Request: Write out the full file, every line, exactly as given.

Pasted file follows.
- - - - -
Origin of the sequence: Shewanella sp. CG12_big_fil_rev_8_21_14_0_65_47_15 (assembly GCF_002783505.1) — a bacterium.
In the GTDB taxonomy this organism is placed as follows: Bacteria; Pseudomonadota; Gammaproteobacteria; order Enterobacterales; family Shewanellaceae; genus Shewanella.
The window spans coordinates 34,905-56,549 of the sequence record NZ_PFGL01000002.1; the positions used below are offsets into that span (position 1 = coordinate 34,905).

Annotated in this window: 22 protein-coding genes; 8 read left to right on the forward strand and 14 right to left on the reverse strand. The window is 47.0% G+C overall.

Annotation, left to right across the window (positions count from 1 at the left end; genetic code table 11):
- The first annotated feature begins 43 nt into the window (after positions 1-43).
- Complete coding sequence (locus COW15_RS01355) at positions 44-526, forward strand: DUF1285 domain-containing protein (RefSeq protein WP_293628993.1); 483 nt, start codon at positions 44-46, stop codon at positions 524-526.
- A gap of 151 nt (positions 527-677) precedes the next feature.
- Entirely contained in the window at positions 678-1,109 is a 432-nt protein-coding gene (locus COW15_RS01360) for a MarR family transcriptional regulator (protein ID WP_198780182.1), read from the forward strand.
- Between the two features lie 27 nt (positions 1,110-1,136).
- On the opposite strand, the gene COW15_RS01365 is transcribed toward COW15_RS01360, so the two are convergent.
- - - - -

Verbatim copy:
Origin of the sequence: Shewanella sp. CG12_big_fil_rev_8_21_14_0_65_47_15 (assembly GCF_002783505.1) — a bacterium.
In the GTDB taxonomy this organism is placed as follows: Bacteria; Pseudomonadota; Gammaproteobacteria; order Enterobacterales; family Shewanellaceae; genus Shewanella.
The window spans coordinates 34,905-56,549 of the sequence record NZ_PFGL01000002.1; the positions used below are offsets into that span (position 1 = coordinate 34,905).

Annotated in this window: 22 protein-coding genes; 8 read left to right on the forward strand and 14 right to left on the reverse strand. The window is 47.0% G+C overall.

Annotation, left to right across the window (positions count from 1 at the left end; genetic code table 11):
- The first annotated feature begins 43 nt into the window (after positions 1-43).
- Complete coding sequence (locus COW15_RS01355) at positions 44-526, forward strand: DUF1285 domain-containing protein (RefSeq protein WP_293628993.1); 483 nt, start codon at positions 44-46, stop codon at positions 524-526.
- A gap of 151 nt (positions 527-677) precedes the next feature.
- Entirely contained in the window at positions 678-1,109 is a 432-nt protein-coding gene (locus COW15_RS01360) for a MarR family transcriptional regulator (protein ID WP_198780182.1), read from the forward strand.
- Between the two features lie 27 nt (positions 1,110-1,136).
- On the opposite strand, the gene COW15_RS01365 is transcribed toward COW15_RS01360, so the two are convergent.